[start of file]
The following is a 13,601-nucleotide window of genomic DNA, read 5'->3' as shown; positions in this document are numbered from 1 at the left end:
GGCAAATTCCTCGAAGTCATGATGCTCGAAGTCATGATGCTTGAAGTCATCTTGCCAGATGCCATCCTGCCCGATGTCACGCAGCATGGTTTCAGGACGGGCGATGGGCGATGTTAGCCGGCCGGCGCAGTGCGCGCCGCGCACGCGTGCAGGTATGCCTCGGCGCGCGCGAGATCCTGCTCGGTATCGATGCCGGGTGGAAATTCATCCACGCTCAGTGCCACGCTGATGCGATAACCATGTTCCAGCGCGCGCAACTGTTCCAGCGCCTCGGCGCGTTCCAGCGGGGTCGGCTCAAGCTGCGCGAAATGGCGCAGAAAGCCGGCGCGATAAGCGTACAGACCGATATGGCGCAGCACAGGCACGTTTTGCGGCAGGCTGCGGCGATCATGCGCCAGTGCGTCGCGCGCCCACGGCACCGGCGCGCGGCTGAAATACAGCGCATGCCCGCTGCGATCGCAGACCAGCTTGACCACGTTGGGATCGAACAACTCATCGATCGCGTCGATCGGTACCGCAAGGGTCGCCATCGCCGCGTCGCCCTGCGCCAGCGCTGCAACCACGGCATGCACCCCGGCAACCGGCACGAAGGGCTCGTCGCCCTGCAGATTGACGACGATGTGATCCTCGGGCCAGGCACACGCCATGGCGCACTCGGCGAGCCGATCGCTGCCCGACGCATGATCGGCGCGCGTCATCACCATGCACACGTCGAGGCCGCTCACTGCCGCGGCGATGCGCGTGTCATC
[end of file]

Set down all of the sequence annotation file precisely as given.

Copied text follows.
The following is a 13,601-nucleotide window of genomic DNA, read 5'->3' as shown; positions in this document are numbered from 1 at the left end:
GGCAAATTCCTCGAAGTCATGATGCTCGAAGTCATGATGCTTGAAGTCATCTTGCCAGATGCCATCCTGCCCGATGTCACGCAGCATGGTTTCAGGACGGGCGATGGGCGATGTTAGCCGGCCGGCGCAGTGCGCGCCGCGCACGCGTGCAGGTATGCCTCGGCGCGCGCGAGATCCTGCTCGGTATCGATGCCGGGTGGAAATTCATCCACGCTCAGTGCCACGCTGATGCGATAACCATGTTCCAGCGCGCGCAACTGTTCCAGCGCCTCGGCGCGTTCCAGCGGGGTCGGCTCAAGCTGCGCGAAATGGCGCAGAAAGCCGGCGCGATAAGCGTACAGACCGATATGGCGCAGCACAGGCACGTTTTGCGGCAGGCTGCGGCGATCATGCGCCAGTGCGTCGCGCGCCCACGGCACCGGCGCGCGGCTGAAATACAGCGCATGCCCGCTGCGATCGCAGACCAGCTTGACCACGTTGGGATCGAACAACTCATCGATCGCGTCGATCGGTACCGCAAGGGTCGCCATCGCCGCGTCGCCCTGCGCCAGCGCTGCAACCACGGCATGCACCCCGGCAACCGGCACGAAGGGCTCGTCGCCCTGCAGATTGACGACGATGTGATCCTCGGGCCAGGCACACGCCATGGCGCACTCGGCGAGCCGATCGCTGCCCGACGCATGATCGGCGCGCGTCATCACCATGCACACGTCGAGGCCGCTCACTGCCGCGGCGATGCGCGTGTCATC